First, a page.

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Tsume Puzzles for Japanese Chess: Introduction to Shogi Mating Riddles Paperback – 7 Jul 2011
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About the Author
Gene is the author of two computer programming books, a poetry book, and a book of tsume puzzles. He attended the University of Utah where he received a Bachelor of Arts in English. He has spent the last few decades working as a graphic designer, web designer, editor, computer programmer, and author. T. Gene Davis learned to play shogi from a roommate while living on Oahu in Hawaii in the early 1990's. He has been a devoted fan of the game ever since. Gene maintains the Daily Tsume Puzzle at japanesechess.net. He provides shogi information, shogi board PDFs, and a shogi applet at japanesechess.org. He also writes and maintains the Shogi: Samurai Chess computer program at genedavissoftware.com.
Top customer reviews
I am a beginner at Japanese chess (=Shogi) having only played a handful of games and those with Western style pieces, that is the pieces have letters on them rather than Japanese writing. I have played a fair amount of (international) chess, done a fair number of chess problems and enjoy puzzles. I hoped that by doing the puzzles in this book I could learn to cope with the Japanese writing and get a sense of how the Shogi pieces can be made to work together. Working through the puzzles in the book has worked very well for this.
The book begins with a reminder of how the pieces move and the specific conventions of tsume (=mating) puzzles. The first puzzles are 'mate in one' making them very simple and suitable for somebody still trying to associate piece symbols with movements. There are 37 of these 'mate in one's so that by the end of them I was just fine with how the pieces move. The next 63 puzzles were 'mate in three's which in Shogi means black moves, white moves, black mates. These were still fairly simple and even as a beginner I was by end of the sequence feeling it was well past time to move on to something a bit more challenging. There are 62 puzzles of the 'mate in five' variety (black, white, black, white, black mates). Finally there are 46 more challenging puzzles in which mate takes between seven and thirteen moves but you are not told upfront how many. These took a bit longer but I was still coping at the end of the book so I think the progression in difficulty was reasonable for somebody of my inexperience.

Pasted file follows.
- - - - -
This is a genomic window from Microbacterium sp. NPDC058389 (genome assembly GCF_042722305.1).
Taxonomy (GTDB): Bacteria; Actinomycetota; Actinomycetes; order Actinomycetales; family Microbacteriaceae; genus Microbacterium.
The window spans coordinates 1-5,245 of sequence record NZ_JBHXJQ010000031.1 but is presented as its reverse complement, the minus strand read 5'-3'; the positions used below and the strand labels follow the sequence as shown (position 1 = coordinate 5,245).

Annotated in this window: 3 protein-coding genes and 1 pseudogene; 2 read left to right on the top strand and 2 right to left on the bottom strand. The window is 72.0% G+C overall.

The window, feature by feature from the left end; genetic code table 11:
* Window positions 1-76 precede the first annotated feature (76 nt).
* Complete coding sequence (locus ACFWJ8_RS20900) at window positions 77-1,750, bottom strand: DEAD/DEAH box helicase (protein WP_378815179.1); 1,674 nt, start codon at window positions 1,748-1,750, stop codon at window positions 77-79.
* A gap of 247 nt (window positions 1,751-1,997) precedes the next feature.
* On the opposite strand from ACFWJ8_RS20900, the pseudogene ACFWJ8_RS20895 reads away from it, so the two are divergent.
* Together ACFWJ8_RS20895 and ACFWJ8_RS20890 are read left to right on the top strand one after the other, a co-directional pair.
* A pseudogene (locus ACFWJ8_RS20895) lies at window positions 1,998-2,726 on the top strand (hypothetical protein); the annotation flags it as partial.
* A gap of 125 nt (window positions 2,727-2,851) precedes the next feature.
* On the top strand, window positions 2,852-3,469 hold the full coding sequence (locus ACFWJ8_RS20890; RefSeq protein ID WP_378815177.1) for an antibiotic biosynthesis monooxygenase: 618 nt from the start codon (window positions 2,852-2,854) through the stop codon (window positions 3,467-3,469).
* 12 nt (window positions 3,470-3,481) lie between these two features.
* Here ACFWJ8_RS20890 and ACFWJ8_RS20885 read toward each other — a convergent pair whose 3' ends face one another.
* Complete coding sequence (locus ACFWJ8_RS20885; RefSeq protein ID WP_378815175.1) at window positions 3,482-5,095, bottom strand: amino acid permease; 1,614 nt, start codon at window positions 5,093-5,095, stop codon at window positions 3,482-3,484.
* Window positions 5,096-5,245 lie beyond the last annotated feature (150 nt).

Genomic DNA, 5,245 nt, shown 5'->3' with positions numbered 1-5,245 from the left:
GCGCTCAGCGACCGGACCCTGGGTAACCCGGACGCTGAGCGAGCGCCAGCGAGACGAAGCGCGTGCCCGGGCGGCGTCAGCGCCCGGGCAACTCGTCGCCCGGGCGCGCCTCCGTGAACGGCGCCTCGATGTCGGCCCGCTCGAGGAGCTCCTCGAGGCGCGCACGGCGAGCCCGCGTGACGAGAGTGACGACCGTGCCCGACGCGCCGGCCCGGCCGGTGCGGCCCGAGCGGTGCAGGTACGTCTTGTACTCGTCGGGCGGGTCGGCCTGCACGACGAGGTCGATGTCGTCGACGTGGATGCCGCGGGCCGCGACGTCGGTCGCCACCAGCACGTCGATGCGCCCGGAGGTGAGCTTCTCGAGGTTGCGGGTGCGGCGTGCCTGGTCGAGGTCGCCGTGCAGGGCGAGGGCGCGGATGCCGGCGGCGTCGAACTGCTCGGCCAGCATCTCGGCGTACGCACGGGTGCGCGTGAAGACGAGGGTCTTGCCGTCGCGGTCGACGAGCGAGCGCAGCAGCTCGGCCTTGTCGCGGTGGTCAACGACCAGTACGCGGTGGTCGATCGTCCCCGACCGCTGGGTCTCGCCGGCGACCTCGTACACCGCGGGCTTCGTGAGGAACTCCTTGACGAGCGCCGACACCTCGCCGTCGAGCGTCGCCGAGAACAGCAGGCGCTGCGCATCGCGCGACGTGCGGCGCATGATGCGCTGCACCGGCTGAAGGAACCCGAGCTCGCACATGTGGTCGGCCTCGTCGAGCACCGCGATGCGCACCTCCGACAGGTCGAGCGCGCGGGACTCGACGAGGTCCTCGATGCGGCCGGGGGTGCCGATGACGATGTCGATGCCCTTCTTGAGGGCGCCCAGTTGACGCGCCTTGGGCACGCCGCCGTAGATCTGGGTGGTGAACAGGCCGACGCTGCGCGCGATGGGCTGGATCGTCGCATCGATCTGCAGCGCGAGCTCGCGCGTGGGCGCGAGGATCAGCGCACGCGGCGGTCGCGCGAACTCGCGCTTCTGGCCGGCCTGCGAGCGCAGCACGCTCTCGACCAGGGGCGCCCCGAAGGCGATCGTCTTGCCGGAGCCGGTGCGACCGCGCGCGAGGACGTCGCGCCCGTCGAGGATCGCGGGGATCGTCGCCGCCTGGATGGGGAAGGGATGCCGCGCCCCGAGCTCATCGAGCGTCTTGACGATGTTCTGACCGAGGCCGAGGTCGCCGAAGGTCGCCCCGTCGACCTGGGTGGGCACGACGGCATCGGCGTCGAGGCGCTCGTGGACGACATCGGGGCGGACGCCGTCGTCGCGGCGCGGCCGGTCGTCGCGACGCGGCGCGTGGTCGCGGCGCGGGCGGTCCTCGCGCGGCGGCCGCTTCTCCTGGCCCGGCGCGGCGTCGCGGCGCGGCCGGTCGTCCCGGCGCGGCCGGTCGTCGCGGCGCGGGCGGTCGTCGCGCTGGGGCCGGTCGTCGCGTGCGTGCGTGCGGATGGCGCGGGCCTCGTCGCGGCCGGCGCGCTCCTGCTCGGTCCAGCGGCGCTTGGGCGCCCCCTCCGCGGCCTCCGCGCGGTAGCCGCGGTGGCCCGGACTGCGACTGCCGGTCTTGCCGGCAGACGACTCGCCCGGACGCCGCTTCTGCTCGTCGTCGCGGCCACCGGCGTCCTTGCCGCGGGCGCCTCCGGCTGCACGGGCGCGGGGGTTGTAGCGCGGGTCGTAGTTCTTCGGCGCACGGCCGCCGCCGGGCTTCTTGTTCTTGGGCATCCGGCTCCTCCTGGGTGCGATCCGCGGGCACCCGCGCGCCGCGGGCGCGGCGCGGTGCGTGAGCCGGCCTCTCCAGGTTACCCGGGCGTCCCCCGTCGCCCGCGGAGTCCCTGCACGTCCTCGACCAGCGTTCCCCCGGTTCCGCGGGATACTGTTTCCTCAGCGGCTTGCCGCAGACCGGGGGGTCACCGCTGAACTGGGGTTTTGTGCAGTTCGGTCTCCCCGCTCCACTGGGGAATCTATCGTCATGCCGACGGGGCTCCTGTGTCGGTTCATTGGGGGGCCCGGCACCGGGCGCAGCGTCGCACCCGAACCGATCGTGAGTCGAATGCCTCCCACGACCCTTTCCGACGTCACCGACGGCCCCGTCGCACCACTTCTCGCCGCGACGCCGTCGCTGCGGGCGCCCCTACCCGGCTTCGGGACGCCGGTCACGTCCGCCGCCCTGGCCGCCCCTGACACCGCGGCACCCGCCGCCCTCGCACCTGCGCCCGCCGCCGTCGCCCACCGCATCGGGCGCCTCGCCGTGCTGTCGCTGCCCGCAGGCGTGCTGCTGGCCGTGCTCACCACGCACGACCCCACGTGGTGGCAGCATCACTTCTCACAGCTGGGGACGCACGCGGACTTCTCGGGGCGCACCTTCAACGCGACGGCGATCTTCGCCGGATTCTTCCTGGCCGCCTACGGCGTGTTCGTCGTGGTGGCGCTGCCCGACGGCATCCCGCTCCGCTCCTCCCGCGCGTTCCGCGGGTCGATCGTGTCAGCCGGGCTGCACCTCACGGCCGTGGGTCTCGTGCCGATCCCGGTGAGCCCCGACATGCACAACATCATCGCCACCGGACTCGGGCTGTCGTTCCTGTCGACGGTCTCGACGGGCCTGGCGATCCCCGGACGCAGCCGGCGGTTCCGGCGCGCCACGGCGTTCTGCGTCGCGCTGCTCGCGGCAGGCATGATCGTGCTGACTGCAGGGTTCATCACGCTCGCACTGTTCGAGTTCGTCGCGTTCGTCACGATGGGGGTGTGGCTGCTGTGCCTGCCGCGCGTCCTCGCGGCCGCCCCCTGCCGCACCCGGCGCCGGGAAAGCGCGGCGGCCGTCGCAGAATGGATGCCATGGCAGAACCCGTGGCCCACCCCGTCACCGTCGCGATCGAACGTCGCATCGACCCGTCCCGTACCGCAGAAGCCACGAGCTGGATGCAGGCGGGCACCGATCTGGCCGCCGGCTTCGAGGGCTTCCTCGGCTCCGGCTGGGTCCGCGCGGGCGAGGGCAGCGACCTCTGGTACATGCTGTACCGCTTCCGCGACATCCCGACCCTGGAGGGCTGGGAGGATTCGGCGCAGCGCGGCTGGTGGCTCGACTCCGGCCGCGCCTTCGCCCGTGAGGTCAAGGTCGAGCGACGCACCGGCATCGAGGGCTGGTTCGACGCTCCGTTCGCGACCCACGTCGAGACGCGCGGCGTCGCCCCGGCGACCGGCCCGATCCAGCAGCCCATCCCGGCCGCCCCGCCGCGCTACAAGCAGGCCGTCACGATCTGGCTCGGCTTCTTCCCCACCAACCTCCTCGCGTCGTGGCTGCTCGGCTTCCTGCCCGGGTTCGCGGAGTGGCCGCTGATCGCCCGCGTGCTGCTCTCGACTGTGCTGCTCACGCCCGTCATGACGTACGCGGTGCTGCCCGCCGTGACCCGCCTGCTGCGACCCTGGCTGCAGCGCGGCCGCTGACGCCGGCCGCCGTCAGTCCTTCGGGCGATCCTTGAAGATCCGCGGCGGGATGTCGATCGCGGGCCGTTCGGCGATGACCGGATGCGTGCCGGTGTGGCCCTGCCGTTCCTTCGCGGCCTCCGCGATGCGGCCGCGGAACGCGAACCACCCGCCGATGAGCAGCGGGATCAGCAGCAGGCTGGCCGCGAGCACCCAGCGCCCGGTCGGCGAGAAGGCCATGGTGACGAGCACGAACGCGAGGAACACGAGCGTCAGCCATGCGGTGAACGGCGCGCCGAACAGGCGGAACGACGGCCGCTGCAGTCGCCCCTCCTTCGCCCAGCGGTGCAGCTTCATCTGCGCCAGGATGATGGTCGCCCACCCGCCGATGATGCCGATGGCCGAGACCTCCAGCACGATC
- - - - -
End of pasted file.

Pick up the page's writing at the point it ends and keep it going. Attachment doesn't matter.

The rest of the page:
So generally excellent for a beginner but perhaps if you are a more experienced Shogi player you are probably not going to find any challenge at all in the 'mate in one' and 'mate in three' puzzles which comprise the first half of the book leaving you at best half a book's worth and maybe far less. The other issue is that some of the puzzles are broken which is really a bit of a let down. How long are you prepared to keep pushing against a frustrating puzzle when it rather than you may be the one missing something. Four stars.
I haven't had an opportunity to try any of the puzzles yet so I cannot comment on them. In the back there is also an advert for a Shogi program which interests me.
P001 Chapter 1 Tsume Rules
This gives a brief history of Shogi, the rules of Shogi, Tsume rules and Tsume notation.
P019 Chapter 2 One Move Puzzles
Contains an introductory page and 36 puzzles.
P057 Chapter 3 Three Move Puzzles
Contains an introductory page and 63 puzzles.
P121 Chapter 4 Five Move Puzzles
Contains an introductory page and 61 puzzles.
P183 Chapter 5 Seven or More Move Puzzles
Contains an introductory page and 46 puzzles.
P231 Chapter 6 Tsume Solutions
P263 Chapter 7 Quick Reference
Recaps which symbol is used for each piece (including promoted side) and how the pieces move
P267 Chapter 8 About the Author
Most helpful customer reviews on Amazon.com
Each puzzle focuses on a different aspect of Shogi or teaches a different kind of lesson, it's important to try new and different things in each one, moves which may seem counterintuitive, including piece sacrifice to force board position.
While the move difficulty is not that much, it may not be good for true beginners because the book gives only solutions and not
commenting enough why the particular solution is best. In Japanese tsume book almost one page is set aside for one to two tsume problems with comprehensive diagrams. For the next tsume book I suggest the author seek professional help from real Japanese tsume books writers for the quality of the problems as well as comprehensive comments with diagrams for kyu-level players.
Verdict: Good workbooks of Japanese Chess
Rating: 80 out of 100. It needs a lot more comprehensive comments. Also the problems need technical "proofreading" to improve the quality of tsume problems.
Recommended for Japanese chess fans
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